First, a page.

Human Rights

Saffron terror: colour overshadows gravity of threats


After Islamic terrorism and Muslim fundamentalists, a new term has been officially acknowledged by home ministry as saffron terror, which is debated and has been mired into controversy because of its colour and not because of the threat perception. Now it becomes clear that if one points finger at someone he must also know that three of his own fingers are pointing towards him. BJP and Sangh earlier had begun a tirade against Islamic terrorism and Muslim fundamentalist but now they find themselves painted in a different colour.

Home Minister P Chidambaram, while inaugurating a three day conference of directors general and inspectors general of police, said “There is no let up in the attempts to radicalise young men and women in India. Besides, there is the recently uncovered phenomenon of saffron terrorism that has been implicated in many bomb blasts of the past. My advice to you is that we must remain ever vigilant and continue to build, at the central and state levels, our capacity in counter-terrorism,” Meanwhile Congress after analysing its political fallout has tried to downplay home minister’s use of saffron terror by saying that terrorism has no colour and the only colour it has is black. BJP and Shiv Sena disrupted the proceeding of the parliament and also demanded resignation of home minister. BJP leader Arun Jaitely said that the home minister should refrain from linking terrorism with religion. He is trying to fight an imaginary terrorism. Ram Bilas Paswan has supported home minister over the issue and demanded firm action and also sought to ban RSS, VHP and Bajrang Dal at the earliest. But what is more worrisome is the fact that the Congress party is also divided over Chidambaram’s saffron terror remark which may discourage home minister to take a tough stand on the threat perceived by him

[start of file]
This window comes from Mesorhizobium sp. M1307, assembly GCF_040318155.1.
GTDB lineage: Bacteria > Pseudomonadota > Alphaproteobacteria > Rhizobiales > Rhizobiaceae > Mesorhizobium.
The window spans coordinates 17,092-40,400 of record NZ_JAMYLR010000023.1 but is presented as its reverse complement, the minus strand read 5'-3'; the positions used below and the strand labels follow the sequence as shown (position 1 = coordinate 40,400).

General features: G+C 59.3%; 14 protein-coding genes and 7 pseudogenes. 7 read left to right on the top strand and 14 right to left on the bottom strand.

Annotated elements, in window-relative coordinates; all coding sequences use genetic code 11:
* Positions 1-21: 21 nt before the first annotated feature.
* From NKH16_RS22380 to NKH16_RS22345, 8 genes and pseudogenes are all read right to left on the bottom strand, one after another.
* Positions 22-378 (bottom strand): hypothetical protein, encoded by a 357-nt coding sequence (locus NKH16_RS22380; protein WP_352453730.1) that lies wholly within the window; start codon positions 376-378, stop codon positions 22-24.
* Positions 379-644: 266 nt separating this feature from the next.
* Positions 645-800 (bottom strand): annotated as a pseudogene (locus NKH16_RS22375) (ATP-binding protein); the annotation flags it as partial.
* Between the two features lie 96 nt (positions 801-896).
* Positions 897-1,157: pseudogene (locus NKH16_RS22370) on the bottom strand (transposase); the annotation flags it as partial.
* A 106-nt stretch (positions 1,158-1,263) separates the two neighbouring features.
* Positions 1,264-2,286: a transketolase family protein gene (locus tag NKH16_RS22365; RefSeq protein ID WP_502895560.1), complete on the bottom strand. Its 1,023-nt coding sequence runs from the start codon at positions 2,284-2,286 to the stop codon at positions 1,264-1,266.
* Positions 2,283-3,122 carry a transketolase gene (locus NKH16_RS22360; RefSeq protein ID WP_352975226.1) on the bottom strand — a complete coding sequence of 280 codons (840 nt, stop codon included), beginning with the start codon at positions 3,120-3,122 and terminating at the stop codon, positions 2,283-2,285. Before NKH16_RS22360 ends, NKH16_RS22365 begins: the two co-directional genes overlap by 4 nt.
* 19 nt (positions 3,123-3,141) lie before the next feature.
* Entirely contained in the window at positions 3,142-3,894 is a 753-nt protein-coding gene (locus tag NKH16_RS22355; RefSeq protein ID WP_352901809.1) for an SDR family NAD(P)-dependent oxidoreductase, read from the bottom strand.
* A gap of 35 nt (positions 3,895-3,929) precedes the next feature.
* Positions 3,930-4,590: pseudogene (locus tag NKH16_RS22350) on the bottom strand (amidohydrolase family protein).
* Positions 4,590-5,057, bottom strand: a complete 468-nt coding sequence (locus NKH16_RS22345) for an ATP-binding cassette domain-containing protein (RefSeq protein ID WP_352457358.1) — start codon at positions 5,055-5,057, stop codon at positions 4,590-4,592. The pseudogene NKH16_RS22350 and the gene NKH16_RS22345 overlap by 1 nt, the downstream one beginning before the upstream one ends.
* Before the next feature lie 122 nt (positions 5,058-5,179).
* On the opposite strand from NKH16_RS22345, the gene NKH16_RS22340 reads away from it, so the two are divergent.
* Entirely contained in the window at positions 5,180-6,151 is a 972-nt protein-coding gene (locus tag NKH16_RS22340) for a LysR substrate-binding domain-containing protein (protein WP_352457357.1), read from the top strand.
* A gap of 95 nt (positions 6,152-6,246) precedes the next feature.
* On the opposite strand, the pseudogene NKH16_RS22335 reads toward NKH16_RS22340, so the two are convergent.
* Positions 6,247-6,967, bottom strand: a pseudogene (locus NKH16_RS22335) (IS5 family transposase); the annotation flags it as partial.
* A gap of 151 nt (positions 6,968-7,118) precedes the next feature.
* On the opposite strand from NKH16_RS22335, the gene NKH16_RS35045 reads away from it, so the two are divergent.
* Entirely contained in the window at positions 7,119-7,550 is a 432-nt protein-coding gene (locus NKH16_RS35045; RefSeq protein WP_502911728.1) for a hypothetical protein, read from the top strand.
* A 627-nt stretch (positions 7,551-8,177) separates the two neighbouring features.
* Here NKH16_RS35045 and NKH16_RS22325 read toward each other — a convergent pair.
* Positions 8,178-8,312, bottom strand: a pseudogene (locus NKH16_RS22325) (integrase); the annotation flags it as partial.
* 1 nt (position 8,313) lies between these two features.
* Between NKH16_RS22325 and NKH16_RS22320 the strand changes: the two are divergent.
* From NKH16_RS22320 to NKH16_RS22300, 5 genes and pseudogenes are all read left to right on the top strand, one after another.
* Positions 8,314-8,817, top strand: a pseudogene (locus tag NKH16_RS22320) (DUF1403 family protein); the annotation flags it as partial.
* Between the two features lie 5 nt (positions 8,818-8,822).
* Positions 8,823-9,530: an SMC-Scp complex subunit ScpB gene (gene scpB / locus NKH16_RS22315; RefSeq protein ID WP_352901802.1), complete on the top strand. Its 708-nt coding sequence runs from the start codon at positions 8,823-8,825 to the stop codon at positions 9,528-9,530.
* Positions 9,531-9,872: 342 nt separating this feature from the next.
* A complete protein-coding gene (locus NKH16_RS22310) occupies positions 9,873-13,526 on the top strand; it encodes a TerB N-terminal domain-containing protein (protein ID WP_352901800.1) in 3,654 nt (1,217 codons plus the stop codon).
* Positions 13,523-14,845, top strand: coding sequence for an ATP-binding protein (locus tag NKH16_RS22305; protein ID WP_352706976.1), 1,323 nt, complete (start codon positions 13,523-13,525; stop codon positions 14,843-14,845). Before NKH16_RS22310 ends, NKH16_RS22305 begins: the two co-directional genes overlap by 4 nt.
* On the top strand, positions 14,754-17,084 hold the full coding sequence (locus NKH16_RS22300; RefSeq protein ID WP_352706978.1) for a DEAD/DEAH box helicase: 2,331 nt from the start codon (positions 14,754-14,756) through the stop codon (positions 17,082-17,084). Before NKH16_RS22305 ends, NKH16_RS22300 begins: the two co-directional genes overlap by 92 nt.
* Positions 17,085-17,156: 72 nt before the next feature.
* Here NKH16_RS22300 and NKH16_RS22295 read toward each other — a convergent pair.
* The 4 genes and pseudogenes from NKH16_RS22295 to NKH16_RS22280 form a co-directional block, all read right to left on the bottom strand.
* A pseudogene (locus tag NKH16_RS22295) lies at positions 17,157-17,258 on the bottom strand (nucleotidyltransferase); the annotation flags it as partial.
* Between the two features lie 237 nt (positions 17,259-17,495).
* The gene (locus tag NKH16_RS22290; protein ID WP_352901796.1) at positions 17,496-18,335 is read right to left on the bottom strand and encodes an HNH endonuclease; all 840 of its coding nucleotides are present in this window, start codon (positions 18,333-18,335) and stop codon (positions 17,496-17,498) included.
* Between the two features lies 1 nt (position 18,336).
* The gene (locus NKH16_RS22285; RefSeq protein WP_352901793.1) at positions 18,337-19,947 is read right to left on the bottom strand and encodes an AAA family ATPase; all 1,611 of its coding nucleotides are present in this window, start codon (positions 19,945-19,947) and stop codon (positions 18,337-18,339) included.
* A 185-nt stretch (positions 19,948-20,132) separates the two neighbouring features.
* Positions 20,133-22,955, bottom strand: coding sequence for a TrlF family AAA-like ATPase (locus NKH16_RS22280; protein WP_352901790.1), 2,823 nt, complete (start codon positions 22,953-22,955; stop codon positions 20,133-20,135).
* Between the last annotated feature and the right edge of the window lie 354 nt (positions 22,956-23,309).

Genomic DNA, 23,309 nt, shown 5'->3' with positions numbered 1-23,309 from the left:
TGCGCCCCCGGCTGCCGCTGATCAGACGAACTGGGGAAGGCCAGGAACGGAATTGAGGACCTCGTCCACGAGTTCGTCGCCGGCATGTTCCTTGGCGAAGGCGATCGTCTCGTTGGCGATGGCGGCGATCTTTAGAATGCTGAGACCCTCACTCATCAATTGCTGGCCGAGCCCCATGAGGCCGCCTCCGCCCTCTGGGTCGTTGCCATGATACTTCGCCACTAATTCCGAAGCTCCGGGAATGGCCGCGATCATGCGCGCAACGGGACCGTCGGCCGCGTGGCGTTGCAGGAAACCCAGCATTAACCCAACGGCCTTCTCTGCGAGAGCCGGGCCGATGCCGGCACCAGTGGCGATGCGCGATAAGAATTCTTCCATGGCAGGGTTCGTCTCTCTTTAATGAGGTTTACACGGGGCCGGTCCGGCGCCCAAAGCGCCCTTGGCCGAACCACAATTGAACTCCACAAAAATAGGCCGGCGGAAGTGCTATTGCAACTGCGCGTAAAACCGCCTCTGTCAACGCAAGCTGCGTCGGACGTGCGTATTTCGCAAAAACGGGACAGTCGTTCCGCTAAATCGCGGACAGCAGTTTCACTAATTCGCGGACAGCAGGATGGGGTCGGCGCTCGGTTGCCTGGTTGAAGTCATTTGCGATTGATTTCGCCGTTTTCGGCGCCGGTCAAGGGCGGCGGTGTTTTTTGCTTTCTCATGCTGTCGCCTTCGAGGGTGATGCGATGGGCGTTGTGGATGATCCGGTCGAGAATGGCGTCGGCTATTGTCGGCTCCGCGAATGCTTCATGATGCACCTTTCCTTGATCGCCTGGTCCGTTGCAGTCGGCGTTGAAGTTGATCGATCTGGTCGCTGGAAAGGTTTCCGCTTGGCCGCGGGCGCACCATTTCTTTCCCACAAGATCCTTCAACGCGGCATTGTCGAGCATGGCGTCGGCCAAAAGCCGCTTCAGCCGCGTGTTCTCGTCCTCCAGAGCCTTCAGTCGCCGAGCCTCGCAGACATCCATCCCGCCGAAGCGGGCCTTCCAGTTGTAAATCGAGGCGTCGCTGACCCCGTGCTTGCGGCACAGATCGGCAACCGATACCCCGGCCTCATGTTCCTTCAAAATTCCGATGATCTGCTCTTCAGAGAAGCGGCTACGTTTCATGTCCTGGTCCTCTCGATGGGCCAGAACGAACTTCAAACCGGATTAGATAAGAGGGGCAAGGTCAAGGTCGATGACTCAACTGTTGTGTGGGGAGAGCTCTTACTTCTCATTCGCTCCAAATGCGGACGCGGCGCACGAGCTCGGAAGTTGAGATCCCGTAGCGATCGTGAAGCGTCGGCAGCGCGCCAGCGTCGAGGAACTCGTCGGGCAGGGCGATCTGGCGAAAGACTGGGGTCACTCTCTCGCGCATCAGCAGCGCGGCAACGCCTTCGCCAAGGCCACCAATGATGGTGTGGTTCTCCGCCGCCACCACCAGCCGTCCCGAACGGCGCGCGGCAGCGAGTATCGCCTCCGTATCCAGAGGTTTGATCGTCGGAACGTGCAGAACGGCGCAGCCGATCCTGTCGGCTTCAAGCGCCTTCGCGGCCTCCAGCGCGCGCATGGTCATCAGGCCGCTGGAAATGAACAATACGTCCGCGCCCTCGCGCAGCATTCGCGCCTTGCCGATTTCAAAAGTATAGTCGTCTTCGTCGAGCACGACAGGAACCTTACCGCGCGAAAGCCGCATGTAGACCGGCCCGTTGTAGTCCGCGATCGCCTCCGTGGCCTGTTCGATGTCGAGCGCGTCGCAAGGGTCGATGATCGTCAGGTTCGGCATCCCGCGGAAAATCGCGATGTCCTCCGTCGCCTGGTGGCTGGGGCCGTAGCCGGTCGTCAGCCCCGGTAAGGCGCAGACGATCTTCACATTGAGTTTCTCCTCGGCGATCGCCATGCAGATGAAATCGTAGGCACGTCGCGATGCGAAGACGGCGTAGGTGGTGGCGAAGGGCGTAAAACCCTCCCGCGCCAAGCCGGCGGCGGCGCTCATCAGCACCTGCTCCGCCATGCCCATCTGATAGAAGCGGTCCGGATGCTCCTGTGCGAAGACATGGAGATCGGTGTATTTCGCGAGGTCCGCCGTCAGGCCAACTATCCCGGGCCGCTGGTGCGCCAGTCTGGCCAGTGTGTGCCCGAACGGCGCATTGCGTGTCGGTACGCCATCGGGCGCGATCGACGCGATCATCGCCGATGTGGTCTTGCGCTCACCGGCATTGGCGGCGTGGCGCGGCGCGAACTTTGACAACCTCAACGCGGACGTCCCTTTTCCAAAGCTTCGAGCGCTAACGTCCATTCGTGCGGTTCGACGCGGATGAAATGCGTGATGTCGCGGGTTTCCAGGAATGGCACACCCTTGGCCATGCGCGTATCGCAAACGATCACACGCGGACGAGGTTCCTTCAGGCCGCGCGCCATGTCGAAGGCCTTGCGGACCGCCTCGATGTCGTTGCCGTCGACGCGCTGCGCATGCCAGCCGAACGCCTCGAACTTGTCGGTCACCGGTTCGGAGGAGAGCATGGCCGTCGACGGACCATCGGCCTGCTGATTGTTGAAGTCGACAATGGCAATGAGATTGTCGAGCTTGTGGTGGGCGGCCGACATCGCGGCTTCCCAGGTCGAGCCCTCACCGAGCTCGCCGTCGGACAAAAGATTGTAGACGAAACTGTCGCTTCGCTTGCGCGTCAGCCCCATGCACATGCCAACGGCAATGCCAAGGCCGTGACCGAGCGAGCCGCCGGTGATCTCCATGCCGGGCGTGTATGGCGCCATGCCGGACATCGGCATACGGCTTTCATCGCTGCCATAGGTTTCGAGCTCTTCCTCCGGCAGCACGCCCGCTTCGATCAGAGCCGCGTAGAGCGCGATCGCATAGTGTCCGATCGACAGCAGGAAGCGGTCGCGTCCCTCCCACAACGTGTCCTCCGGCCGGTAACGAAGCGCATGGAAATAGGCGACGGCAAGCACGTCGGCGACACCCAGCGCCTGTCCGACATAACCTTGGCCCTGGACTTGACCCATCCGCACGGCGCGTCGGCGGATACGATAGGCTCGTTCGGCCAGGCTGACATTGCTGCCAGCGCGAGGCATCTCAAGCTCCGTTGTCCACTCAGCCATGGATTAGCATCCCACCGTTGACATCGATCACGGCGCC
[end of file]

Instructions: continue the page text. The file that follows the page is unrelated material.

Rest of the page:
With the recent developments leading to terror charges on RSS and its affiliates not only terrorism has been redefined but also turned the direction and methods of the investigation. Earlier behind every blast that took place in our country the needle of suspicion unfailingly was pointed towards a particular community even before the investigation began. Few parroted lines during press conference by our concerned ministers and officials after each and every blast. Recently, Ram Bilas Paswan has aptly said “Blaming everything upon the Muslims and creating conspiracies is not the solution. Men in saffron create conspiracies and innocent Muslims are arrested, this won’t end terrorism rather increase it.” Now the onus lies on our home minister to have the same yardstick for terrorism, no matter what colour, sex, creed and religion they are attached to. Till date Chidambaram is firm on his statements and he believes that the term has served the purpose.

If we draw inferences from history that in the year 1930, the Indian National Congress for the first time hoisted the tricolour as the national flag, the then RSS ideologue M. S Golwalker wrote letter to his cadre, which summarises the intention of the RSS in the long run. In his letter, he urged his cadre to raise a saffron national flag and that would be the actual national flag and the entire country will bow before the saffron flag. Saffron flag is still considered by the RSS as the flag for the Hindu Rashtra. Sangh activists on 31 October1991 hoisted a saffron flag on the dome of the Babri structure to demonstrate their dominance. Notably, this year the new BJP chief Nitin Gadkari hoisted the national flag at the local BJP office in Nagpur on Independence Day instead of party headquarters in New Delhi. It is for the first time in 25 years that the party president did not hoist the tricolour at 11 Ashoka Road, New Delhi (BJP headquarter). Earlier, Gadkari had also said to hoist BJP flag on the Red Fort. Some may believe or think that Gadkari was trying to give a message to the RSS headquarter that he is moving in the right direction as outlined by MS Golwalkar.

This article appeared in The Milli Gazette print issue of 16-30 September 2010 on page no. 11

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